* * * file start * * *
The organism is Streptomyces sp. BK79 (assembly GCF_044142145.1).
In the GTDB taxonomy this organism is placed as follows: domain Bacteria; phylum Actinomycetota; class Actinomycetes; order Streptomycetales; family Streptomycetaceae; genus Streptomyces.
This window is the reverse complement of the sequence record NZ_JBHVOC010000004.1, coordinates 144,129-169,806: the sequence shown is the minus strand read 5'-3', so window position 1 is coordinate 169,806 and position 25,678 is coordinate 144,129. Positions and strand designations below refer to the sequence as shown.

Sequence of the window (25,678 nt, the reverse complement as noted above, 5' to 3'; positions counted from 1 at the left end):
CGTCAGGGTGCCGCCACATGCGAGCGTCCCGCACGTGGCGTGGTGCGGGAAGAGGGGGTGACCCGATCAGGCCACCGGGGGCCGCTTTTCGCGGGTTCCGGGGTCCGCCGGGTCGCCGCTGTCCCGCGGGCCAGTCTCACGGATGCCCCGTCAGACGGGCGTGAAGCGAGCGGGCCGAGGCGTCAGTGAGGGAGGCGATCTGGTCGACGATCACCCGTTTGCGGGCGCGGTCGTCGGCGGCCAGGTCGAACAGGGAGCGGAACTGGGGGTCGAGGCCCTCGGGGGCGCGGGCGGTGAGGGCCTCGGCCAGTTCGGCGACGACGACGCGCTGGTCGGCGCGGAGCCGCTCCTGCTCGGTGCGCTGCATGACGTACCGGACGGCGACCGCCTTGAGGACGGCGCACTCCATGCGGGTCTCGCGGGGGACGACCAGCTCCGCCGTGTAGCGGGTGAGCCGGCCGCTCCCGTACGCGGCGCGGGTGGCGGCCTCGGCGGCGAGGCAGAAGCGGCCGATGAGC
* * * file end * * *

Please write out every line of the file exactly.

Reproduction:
The organism is Streptomyces sp. BK79 (assembly GCF_044142145.1).
In the GTDB taxonomy this organism is placed as follows: domain Bacteria; phylum Actinomycetota; class Actinomycetes; order Streptomycetales; family Streptomycetaceae; genus Streptomyces.
This window is the reverse complement of the sequence record NZ_JBHVOC010000004.1, coordinates 144,129-169,806: the sequence shown is the minus strand read 5'-3', so window position 1 is coordinate 169,806 and position 25,678 is coordinate 144,129. Positions and strand designations below refer to the sequence as shown.

Sequence of the window (25,678 nt, the reverse complement as noted above, 5' to 3'; positions counted from 1 at the left end):
CGTCAGGGTGCCGCCACATGCGAGCGTCCCGCACGTGGCGTGGTGCGGGAAGAGGGGGTGACCCGATCAGGCCACCGGGGGCCGCTTTTCGCGGGTTCCGGGGTCCGCCGGGTCGCCGCTGTCCCGCGGGCCAGTCTCACGGATGCCCCGTCAGACGGGCGTGAAGCGAGCGGGCCGAGGCGTCAGTGAGGGAGGCGATCTGGTCGACGATCACCCGTTTGCGGGCGCGGTCGTCGGCGGCCAGGTCGAACAGGGAGCGGAACTGGGGGTCGAGGCCCTCGGGGGCGCGGGCGGTGAGGGCCTCGGCCAGTTCGGCGACGACGACGCGCTGGTCGGCGCGGAGCCGCTCCTGCTCGGTGCGCTGCATGACGTACCGGACGGCGACCGCCTTGAGGACGGCGCACTCCATGCGGGTCTCGCGGGGGACGACCAGCTCCGCCGTGTAGCGGGTGAGCCGGCCGCTCCCGTACGCGGCGCGGGTGGCGGCCTCGGCGGCGAGGCAGAAGCGGCCGATGAGC